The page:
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ihenryCommented:
That's very strange..I just tested my code in 2 environments (just in case I missed anything). Win2K (3 DCs) and Win2K3 (single DC), all showing the correct value (91 and 42).

If you open gpedit.msc snap-ins from domain controller machine, what do you see? Or bind to rootDSE, get defaultNamingContext attribute value and use it for the ldap path. Then try again run the code.
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ihenryCommented:
Or another way to see the actual value of maxPwdAge of your domain is using softerra ldap browser(free download utility). Browse your domain and find the maxPwdAge attribute, then calculate its value using calculator, for example -77760000000000 / -864000000000 = 90 days.
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Bob LearnedCommented:
I had -77760000000000 for the value.

Bob
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afking8268Author Commented:
jhenry, TheLearnedOne:
Ok, I downloaded the ldap browser... also i opened gpedit.msc. It seems there are a few places you could set the domain policies... In W2K3 I'm setting it under Default Domain Security Settings -> Security Settings -> Account Policies -> Password Policy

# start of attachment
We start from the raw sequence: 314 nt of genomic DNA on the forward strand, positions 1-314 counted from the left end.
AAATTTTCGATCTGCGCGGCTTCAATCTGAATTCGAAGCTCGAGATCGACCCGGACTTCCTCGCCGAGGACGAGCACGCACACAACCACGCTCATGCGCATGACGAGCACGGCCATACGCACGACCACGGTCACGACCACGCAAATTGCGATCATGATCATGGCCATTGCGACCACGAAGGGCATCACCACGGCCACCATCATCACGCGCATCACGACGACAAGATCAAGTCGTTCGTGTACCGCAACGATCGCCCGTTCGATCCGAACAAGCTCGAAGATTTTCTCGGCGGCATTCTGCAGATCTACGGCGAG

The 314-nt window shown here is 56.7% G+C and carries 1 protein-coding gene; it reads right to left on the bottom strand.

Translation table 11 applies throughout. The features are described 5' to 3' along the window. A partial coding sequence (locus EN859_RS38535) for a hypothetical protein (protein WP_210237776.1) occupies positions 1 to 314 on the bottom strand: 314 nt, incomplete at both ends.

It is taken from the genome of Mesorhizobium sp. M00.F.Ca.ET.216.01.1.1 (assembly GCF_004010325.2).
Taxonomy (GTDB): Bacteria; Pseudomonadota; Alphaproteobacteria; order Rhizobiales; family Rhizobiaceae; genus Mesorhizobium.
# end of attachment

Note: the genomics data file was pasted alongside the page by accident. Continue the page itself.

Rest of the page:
gpedit is the group policy editor for the local computer (w/c also happens to be a Domain Controller). When I changed the values there.. then all your suggestions worked! Is this the right place to set the values? What's the Default Domain Security Settings for then...? And, if I change the values in the group policy editor, will it replicate through all our DCs?
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Bob LearnedCommented:
AFAIK, When you are a member of a domain, policies are applied in descending order from enterprise -> machine.  If you haven't overriden any of the domain policies, then they should apply to each machine that is a member of the domain.

I haven't used 2003 Server, so I can't comment on Default Domain Security Settings.

Bob
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ihenryCommented:
Well, it's actually configurable. I don't know what group policy applied to your domain, but you can check that from "Active Directory Users and Computers" console. On the left pane, right-click on your domain node, select Properties, click on "Group Policy" tab. Try to play around a little by adding/removing group policy and see how the changes effects to the maxPwdAge :o)
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afking8268Author Commented:
Thanks for all your help...!!